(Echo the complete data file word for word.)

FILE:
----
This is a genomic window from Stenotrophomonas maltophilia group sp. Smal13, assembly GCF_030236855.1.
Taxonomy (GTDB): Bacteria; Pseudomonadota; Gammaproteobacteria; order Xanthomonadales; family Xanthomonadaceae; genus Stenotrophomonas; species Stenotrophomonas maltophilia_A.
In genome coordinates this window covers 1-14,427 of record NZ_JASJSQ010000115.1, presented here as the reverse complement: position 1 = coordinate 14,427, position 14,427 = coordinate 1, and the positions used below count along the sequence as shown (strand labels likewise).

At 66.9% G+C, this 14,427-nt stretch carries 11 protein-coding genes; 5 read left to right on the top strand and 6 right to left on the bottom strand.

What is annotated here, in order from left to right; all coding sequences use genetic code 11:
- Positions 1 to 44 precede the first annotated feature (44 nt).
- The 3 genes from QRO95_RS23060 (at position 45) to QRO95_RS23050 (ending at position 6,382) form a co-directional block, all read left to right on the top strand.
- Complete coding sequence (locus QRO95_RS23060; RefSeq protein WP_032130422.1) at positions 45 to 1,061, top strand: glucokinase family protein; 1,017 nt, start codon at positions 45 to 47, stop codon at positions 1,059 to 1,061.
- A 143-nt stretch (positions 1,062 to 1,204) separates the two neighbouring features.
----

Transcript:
This is a genomic window from Stenotrophomonas maltophilia group sp. Smal13, assembly GCF_030236855.1.
Taxonomy (GTDB): Bacteria; Pseudomonadota; Gammaproteobacteria; order Xanthomonadales; family Xanthomonadaceae; genus Stenotrophomonas; species Stenotrophomonas maltophilia_A.
In genome coordinates this window covers 1-14,427 of record NZ_JASJSQ010000115.1, presented here as the reverse complement: position 1 = coordinate 14,427, position 14,427 = coordinate 1, and the positions used below count along the sequence as shown (strand labels likewise).

At 66.9% G+C, this 14,427-nt stretch carries 11 protein-coding genes; 5 read left to right on the top strand and 6 right to left on the bottom strand.

What is annotated here, in order from left to right; all coding sequences use genetic code 11:
- Positions 1 to 44 precede the first annotated feature (44 nt).
- The 3 genes from QRO95_RS23060 (at position 45) to QRO95_RS23050 (ending at position 6,382) form a co-directional block, all read left to right on the top strand.
- Complete coding sequence (locus QRO95_RS23060; RefSeq protein WP_032130422.1) at positions 45 to 1,061, top strand: glucokinase family protein; 1,017 nt, start codon at positions 45 to 47, stop codon at positions 1,059 to 1,061.
- A 143-nt stretch (positions 1,062 to 1,204) separates the two neighbouring features.